You are not logged in

Log in into our community

Log in so you acess some hidden content

* Fields are required.

Register into our community!

Sign up now for some good content

* Fields are required.

Lost something?

Enter your username or email to reset your password.

* Fields are required.

Watchdog Timer

Posted on : Sun , 03 2014 by : virusi

THEORY ON WATCHDOG TIMER :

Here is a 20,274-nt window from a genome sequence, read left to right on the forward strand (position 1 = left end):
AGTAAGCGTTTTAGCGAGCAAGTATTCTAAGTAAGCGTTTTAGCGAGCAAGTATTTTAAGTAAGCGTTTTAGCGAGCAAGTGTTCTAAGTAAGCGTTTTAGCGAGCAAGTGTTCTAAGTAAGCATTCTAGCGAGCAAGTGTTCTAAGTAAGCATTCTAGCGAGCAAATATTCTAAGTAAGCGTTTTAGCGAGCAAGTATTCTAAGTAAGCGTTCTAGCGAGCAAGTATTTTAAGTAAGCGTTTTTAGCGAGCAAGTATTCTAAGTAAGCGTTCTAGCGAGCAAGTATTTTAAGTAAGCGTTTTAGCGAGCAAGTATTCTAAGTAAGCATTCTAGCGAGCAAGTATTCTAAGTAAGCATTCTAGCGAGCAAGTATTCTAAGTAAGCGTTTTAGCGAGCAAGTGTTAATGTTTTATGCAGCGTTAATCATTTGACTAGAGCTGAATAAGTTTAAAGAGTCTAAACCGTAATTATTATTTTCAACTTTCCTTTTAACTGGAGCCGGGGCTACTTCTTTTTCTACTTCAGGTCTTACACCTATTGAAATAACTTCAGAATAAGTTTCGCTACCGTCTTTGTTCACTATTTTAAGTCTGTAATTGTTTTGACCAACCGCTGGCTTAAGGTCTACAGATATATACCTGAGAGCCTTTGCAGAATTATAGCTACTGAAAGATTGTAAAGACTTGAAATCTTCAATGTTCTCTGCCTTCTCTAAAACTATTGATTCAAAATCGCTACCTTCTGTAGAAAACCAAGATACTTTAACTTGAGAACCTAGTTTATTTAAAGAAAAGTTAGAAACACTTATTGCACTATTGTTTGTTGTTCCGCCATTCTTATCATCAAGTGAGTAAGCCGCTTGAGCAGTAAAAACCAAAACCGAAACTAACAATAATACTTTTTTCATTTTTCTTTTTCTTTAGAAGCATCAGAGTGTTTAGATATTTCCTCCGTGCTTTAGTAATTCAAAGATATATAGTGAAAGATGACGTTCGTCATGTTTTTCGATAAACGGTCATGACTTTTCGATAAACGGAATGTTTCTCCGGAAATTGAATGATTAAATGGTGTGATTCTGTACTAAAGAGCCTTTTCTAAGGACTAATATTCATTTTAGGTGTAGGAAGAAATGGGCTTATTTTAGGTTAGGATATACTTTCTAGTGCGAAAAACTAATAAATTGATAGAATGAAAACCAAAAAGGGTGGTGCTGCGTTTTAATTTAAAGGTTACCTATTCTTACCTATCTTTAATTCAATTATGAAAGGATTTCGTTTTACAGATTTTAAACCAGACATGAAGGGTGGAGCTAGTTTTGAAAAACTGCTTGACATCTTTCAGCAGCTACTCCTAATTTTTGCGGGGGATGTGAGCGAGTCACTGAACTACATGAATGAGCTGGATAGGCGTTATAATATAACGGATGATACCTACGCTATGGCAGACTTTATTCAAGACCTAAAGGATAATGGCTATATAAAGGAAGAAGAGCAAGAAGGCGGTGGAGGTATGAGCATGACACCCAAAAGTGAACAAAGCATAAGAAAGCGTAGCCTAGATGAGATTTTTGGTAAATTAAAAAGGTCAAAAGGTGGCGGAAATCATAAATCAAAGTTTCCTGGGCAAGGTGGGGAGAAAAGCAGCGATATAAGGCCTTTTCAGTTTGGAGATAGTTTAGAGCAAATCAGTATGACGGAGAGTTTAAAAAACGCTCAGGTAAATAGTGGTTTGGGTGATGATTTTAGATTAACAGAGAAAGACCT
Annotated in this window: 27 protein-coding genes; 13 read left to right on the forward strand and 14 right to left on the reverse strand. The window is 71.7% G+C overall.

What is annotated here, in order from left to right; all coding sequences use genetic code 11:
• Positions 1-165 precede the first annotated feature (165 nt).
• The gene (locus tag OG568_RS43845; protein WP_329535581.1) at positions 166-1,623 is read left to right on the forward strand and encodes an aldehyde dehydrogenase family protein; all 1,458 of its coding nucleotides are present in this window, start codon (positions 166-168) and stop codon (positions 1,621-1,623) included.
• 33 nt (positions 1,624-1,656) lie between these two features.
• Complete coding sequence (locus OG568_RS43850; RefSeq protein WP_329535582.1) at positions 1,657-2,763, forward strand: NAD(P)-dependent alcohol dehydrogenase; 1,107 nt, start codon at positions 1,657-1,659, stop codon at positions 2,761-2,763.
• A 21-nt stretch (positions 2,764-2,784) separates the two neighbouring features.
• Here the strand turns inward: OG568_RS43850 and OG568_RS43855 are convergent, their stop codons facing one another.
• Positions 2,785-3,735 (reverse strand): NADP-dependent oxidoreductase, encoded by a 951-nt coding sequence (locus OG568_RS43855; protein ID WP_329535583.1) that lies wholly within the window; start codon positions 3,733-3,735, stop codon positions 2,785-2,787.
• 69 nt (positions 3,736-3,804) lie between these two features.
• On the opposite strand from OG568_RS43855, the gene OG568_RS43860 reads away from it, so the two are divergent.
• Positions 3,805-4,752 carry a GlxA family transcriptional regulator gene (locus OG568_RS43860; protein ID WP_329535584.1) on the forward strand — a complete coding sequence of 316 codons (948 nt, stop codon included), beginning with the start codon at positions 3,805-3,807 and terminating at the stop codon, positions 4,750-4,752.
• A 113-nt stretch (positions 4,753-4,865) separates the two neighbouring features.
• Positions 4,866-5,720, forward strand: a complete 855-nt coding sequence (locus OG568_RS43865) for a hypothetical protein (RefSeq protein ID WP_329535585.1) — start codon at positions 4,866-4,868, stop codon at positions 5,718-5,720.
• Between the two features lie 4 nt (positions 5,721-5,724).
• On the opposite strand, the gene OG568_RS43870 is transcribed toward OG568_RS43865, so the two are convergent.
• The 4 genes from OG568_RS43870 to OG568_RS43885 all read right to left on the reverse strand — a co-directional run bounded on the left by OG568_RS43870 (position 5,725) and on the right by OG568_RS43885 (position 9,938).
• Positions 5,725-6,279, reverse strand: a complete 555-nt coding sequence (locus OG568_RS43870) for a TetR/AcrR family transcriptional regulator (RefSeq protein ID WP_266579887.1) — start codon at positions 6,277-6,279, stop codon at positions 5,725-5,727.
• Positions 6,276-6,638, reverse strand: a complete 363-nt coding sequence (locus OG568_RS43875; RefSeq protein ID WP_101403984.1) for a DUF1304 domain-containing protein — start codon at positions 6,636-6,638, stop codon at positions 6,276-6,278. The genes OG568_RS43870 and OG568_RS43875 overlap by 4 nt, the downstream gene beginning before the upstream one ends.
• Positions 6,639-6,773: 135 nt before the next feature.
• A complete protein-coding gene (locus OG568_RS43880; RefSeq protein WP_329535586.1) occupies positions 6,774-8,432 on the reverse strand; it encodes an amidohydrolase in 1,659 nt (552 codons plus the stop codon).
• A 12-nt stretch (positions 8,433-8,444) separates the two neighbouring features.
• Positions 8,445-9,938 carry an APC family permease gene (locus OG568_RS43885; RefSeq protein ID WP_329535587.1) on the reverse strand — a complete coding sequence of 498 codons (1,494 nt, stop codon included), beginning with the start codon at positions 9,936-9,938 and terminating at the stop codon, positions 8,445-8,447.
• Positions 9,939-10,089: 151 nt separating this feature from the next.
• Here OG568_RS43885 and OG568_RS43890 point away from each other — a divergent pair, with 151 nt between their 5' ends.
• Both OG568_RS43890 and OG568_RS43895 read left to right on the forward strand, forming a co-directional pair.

A watchdog timer (WDT; sometimes called a computer operating properly or COP timer, or simply a watchdog) is an electronic timer that is used to detect and recover from computer malfunctions. During normal operation, the computer regularly restarts the watchdog timer to prevent it from elapsing, or “timing out”. If, due to a hardware fault or program error, the computer fails to restart the watchdog, the timer will elapse and generate a timeout signal. The timeout signal is used to initiate corrective action or actions. The corrective actions typically include placing the computer system in a safe state and restoring normal system operation. The act of restarting a watchdog timer is commonly referred to as “kicking the dog” or other similar terms; this is typically done by writing to a watchdog control port. Watchdog timers may have either fixed or programmable time intervals. Some watchdog timers allow the time interval to be programmed by selecting from among a few selectable, discrete values. In others, the interval can be programmed to arbitrary values. Typically, watchdog time intervals range from ten milliseconds to a minute or more. In a multistage watchdog, each timer may have its own, unique time interval. A watchdog timer may initiate any of several types of corrective action, including processor reset, non-maskable interrupt, maskable interrupt, power cycling, fail-safe state activation, or combinations of these.